Distributed acoustic sensing (DAS) and other distributed strain sensing techniques have demonstrated their value in the monitoring of the hydraulic fracturing of treatment wells from nearby observation wells. Key to the interpretation of the obtained signals is a knowledge of how the strain changes measured along the optical fiber are related to the strain changes along the monitored wellbore. Ideally, these changes should be the same but slippage between the cable and the wellbore does occur. A theoretical model describing the conditions under which slippage occurs has proven useful for the understanding of field data. This model will be described and examples provided for both crosswell strain and microseismic monitoring. The examples will include results using permanent cables, wireline-conveyed optical fiber, and disposable fiber.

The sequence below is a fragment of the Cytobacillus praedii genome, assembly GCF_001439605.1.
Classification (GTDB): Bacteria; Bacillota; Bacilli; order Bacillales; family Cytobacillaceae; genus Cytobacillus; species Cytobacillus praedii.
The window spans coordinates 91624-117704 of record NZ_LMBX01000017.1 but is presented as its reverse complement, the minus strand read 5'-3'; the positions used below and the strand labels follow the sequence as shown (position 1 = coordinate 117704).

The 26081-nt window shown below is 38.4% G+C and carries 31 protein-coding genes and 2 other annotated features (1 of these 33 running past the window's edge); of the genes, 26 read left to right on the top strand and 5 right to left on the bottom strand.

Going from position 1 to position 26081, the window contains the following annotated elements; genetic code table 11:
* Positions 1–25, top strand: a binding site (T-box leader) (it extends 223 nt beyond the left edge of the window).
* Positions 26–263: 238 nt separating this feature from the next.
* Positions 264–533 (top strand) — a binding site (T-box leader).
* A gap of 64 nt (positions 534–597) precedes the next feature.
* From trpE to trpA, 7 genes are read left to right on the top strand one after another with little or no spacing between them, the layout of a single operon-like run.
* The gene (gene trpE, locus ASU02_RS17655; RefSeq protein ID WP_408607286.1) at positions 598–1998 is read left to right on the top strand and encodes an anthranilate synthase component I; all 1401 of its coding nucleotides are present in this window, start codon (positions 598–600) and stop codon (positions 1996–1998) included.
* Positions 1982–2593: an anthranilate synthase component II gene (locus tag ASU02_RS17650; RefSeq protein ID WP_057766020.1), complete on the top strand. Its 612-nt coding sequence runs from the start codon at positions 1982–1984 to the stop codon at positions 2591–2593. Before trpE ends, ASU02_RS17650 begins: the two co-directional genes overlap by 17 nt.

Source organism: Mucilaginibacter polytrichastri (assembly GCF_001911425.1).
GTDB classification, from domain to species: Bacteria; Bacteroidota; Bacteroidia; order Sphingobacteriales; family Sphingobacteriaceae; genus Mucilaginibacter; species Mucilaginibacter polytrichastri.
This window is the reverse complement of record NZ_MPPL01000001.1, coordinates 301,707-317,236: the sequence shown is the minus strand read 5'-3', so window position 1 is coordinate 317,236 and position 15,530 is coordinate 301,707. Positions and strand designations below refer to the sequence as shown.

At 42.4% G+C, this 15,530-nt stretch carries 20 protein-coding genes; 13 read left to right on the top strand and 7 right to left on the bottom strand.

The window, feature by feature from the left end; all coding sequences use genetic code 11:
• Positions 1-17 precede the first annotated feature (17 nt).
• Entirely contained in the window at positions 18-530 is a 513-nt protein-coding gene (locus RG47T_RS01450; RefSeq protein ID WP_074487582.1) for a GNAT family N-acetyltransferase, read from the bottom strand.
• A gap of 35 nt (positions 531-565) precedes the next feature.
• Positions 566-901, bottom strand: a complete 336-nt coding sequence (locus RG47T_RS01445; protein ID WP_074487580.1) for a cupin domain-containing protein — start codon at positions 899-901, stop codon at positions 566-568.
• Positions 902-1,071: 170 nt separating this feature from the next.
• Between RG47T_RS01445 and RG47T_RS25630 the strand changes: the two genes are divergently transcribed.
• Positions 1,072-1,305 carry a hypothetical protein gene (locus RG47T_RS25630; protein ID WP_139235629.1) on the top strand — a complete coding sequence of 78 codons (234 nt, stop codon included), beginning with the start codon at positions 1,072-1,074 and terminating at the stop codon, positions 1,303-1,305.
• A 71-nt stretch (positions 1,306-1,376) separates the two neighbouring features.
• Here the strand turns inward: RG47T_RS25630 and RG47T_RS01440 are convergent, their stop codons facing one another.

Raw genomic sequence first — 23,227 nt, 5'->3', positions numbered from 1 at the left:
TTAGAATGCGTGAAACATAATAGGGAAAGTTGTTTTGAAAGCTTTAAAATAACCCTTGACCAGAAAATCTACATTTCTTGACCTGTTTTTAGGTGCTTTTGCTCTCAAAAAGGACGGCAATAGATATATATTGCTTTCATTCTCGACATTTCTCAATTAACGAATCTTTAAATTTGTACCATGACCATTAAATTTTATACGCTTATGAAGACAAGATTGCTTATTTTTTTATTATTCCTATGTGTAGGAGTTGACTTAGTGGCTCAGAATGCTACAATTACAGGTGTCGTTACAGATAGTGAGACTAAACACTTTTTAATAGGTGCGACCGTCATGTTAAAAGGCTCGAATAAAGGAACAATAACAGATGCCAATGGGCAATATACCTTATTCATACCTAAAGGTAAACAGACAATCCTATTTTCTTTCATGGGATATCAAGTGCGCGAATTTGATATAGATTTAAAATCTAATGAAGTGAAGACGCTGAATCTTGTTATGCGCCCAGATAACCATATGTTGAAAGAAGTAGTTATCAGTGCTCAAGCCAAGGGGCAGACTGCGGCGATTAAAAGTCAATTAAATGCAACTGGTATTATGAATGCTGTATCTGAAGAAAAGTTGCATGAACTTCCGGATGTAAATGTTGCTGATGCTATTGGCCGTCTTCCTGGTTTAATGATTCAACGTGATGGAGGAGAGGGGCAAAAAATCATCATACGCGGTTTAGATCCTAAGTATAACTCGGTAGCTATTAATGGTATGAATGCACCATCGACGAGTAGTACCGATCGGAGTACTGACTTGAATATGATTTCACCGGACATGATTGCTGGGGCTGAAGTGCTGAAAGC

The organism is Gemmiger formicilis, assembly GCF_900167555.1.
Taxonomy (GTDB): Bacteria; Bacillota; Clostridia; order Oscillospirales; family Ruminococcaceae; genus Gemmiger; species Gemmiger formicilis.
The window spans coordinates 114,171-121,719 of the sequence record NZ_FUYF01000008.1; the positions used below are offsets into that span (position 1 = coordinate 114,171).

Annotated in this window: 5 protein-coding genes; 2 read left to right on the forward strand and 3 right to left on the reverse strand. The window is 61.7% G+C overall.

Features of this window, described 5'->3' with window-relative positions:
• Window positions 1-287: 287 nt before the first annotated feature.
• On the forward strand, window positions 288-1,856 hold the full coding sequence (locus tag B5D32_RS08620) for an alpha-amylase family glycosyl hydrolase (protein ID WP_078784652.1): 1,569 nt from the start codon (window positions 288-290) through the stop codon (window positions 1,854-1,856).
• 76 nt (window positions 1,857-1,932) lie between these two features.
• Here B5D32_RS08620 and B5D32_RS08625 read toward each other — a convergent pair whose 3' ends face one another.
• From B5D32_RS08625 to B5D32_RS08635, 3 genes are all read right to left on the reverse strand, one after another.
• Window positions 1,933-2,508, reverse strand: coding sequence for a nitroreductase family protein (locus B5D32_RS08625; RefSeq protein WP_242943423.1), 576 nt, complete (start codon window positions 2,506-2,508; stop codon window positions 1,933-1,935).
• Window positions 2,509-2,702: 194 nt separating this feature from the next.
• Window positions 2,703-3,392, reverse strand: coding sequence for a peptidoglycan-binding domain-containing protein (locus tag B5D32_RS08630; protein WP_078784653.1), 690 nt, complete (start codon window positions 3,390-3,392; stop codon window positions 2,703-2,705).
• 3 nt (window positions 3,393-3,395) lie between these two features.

Michel LeBlanc is a chief scientific advisor within the Sensor Physics group at Halliburton and team lead for DAS deployment technology. He has a PhD in Aerospace Science and Engineering from the University of Toronto where his research was in the integration of fiber optic sensors within composite material structures. His first job outside of academia was at the Naval Research Laboratory (NRL) in the Fiber Optic Smart Structures group led by Dr. Alan Kersey. He is co-author of “Fiber Grating Sensors,” a 1997 Journal of Lightwave Technology paper that has now over 4880 citations. His interaction with Halliburton and the Oil and Gas Industry started in 1999 while he was at NRL and restarted in a formal way when Halliburton acquired the downhole fiber-based pressure gauge business of Davidson Instruments, a start-up company where Michel was a lead scientist. Within Halliburton, Michel expanded his work in applied physics to include work on accelerometers, downhole fluid sampling, densitometers and DAS technology. He is currently involved in expanding the capabilities and accuracy of downhole strain-based sensing technology.